Browsing Department of Drug design and optimization ([HIPS]DDOP) by Authors
Discovery of Small-Molecule Stabilizers of 14-3-3 Protein-Protein Interactions via Dynamic Combinatorial Chemistry.Hartman, Alwin M; Elgaher, Walid A M; Hertrich, Nathalie; Andrei, Sebastian A; Ottmann, Christian; Hirsch, Anna K H; HIPS, Helmholtz-Institut für Pharmazeutische Forschung Saarland, Universitätscampus E8.1 66123 Saarbrücken, Germany. (American Chemical Society (ACS), 2020-02-28)Protein-protein interactions (PPIs) play an important role in numerous biological processes such as cell-cycle regulation and multiple diseases. The family of 14-3-3 proteins is an attractive target as they serve as binding partner to various proteins and are therefore capable of regulating their biological activities. Discovering small-molecule modulators, in particular stabilizers, of such complexes via traditional screening approaches is a challenging task. Herein, we pioneered the first application of dynamic combinatorial chemistry (DCC) to a PPI target, to find modulators of 14-3-3 proteins. Evaluation of the amplified hits from the DCC experiments for their binding affinity via surface plasmon resonance (SPR), revealed that the low-micromolar (KD 15-16 μM) acylhydrazones are 14-3-3/synaptopodin PPI stabilizers. Thus, DCC appears to be ideally suited for the discovery of not only modulators but even the more elusive stabilizers of notoriously challenging PPIs.
Lipid-DNAs as Solubilizers of mTHPC.Liu, Yun; de Vries, Jan Willem; Liu, Qing; Hartman, Alwin M; Wieland, Gerhard D; Wieczorek, Sebastian; Börner, Hans G; Wiehe, Arno; Buhler, Eric; Stuart, Marc C A; et al. (2018-01-19)Hydrophobic drug candidates require innovative formulation agents. We designed and synthesized lipid-DNA polymers containing varying numbers of hydrophobic alkyl chains. The hydrophobicity of these amphiphiles is easily tunable by introducing a defined number of alkyl chain-modified nucleotides during standard solid-phase synthesis of DNA using an automated DNA synthesizer. We observed that the resulting self-assembled micelles solubilize the poorly water-soluble drug, meta-tetra-hydroxyphenyl-chlorin (mTHPC) used in photodynamic therapy (PDT) with high loading concentrations and loading capacities. A cell viability study showed that mTHPC-loaded micelles exhibit good biocompatibility without irradiation, and high PDT efficacy upon irradiation. Lipid-DNAs provide a novel class of drug-delivery vehicle, and hybridization of DNA offers a potentially facile route for further functionalization of the drug-delivery system with, for instance, targeting or imaging moieties.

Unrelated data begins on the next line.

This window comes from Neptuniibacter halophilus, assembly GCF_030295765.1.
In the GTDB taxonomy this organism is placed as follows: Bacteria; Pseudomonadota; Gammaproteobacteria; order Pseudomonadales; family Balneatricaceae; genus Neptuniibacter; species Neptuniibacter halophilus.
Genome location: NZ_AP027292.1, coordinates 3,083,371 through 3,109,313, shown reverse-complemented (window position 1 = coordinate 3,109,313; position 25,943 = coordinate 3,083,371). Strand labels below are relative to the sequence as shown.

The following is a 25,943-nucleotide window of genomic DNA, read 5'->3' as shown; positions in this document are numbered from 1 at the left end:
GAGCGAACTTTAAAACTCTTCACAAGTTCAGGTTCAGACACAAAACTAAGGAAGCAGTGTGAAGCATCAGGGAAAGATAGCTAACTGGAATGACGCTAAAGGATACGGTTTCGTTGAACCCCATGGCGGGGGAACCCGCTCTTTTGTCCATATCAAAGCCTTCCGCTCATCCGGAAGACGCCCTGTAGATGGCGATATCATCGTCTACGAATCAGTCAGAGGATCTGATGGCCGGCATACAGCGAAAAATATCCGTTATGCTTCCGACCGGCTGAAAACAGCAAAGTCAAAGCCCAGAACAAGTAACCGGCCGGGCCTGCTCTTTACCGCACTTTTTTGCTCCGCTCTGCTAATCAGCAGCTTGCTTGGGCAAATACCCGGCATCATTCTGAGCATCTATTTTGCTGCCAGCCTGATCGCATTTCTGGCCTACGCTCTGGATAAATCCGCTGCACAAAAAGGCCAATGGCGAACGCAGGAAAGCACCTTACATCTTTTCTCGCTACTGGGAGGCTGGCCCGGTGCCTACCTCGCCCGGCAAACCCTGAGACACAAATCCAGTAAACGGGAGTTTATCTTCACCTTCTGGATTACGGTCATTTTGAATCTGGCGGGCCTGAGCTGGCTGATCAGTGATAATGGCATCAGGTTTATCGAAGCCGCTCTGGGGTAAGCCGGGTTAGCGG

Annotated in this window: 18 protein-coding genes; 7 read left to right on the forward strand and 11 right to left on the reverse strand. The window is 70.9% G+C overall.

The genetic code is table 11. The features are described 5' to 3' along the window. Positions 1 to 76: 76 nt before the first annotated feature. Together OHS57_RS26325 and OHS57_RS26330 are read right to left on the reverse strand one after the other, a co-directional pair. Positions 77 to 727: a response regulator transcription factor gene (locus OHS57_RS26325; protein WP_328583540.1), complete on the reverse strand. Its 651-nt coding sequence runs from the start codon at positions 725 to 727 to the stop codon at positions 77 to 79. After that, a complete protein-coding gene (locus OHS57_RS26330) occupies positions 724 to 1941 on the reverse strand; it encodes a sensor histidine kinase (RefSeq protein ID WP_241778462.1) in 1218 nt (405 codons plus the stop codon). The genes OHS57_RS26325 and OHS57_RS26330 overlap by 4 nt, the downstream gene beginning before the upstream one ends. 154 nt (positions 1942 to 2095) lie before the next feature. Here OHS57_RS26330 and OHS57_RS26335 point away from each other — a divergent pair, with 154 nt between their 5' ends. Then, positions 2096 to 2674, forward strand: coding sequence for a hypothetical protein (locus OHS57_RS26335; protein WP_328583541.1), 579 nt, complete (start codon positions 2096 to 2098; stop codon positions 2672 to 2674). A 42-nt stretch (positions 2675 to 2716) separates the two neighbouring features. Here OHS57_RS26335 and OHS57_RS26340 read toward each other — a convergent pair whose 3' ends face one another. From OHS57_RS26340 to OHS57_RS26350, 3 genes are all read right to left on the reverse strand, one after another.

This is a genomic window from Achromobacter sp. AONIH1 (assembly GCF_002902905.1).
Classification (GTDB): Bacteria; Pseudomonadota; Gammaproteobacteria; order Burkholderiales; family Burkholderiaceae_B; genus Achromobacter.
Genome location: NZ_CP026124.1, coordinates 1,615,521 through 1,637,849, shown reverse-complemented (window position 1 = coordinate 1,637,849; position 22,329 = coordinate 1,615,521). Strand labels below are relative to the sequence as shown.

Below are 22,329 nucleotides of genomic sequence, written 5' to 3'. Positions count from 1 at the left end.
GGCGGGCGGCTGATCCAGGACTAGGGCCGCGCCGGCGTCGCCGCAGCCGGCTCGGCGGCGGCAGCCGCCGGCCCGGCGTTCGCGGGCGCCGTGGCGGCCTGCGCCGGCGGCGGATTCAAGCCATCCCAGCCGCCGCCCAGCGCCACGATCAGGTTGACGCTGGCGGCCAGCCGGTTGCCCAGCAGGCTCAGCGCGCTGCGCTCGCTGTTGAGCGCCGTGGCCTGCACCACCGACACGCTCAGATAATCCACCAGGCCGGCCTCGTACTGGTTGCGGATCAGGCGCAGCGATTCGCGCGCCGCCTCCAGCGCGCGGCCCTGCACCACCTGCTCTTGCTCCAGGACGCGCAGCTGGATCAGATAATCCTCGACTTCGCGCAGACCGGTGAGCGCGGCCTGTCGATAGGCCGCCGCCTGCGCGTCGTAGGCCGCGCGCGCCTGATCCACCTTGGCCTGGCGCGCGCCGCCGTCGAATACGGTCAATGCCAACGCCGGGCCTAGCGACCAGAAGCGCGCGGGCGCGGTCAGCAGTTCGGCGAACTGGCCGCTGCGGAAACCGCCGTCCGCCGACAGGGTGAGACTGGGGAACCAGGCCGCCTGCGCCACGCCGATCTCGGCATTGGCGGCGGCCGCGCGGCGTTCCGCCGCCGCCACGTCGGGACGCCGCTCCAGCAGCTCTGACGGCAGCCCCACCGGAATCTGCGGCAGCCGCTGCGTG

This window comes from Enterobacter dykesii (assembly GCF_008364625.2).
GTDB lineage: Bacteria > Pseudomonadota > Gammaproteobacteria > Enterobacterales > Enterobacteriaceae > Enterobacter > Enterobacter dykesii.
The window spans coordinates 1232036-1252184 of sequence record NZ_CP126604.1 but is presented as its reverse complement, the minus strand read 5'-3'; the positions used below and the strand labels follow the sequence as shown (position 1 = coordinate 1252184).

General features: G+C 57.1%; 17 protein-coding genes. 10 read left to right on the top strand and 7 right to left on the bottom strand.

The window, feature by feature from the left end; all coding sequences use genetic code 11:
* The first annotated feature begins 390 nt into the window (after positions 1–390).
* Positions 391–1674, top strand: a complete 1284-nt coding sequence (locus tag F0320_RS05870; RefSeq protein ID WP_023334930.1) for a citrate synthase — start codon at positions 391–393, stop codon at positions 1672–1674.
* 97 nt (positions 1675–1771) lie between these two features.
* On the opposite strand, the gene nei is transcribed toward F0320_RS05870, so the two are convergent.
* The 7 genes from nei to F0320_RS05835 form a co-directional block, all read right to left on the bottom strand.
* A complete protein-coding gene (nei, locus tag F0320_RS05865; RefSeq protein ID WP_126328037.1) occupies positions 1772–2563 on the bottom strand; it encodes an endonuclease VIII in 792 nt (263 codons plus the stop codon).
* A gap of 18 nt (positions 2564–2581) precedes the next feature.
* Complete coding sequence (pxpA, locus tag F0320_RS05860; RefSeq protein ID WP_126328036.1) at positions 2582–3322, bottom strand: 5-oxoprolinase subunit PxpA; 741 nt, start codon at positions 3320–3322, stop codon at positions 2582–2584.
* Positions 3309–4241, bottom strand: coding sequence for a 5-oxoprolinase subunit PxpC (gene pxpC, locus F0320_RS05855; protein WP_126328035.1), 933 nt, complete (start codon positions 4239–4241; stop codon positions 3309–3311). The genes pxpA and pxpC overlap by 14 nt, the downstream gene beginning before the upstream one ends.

Potential Dental Biofilm Inhibitors: Dynamic Combinatorial Chemistry Affords Sugar-Based Molecules that Target Bacterial Glucosyltransferase.Hartman, Alwin M; Jumde, Varsha R; Elgaher, Walid A M; Te Poele, Evelien M; Dijkhuizen, Lubbert; Hirsch, Anna K H; HIPS, Helmholtz-Institut für Pharmazeutische Forschung Saarland, Universitätscampus E8.1 66123 Saarbrücken, Germany. (Wiley-VCH, 2020-06-16)We applied dynamic combinatorial chemistry (DCC) to find novel ligands of the bacterial virulence factor glucosyltransferase (GTF) 180. GTFs are the major producers of extracellular polysaccharides, which are important factors in the initiation and development of cariogenic dental biofilms. Following a structure-based strategy, we designed a series of 36 glucose- and maltose-based acylhydrazones as substrate mimics. Synthesis of the required mono- and disaccharide-based aldehydes set the stage for DCC experiments. Analysis of the dynamic combinatorial libraries (DCLs) by UPLC-MS revealed major amplification of four compounds in the presence of GTF180. Moreover, we found that derivatives of the glucose-acceptor maltose at the C1-hydroxy group act as glucose-donors and are cleaved by GTF180. The synthesized hits display medium to low binding affinity (KD values of 0.4-10.0 mm) according to surface plasmon resonance. In addition, they were investigated for inhibitory activity in GTF-activity assays. The early-stage DCC study reveals that careful design of DCLs opens up easy access to a broad class of novel compounds that can be developed further as potential inhibitors.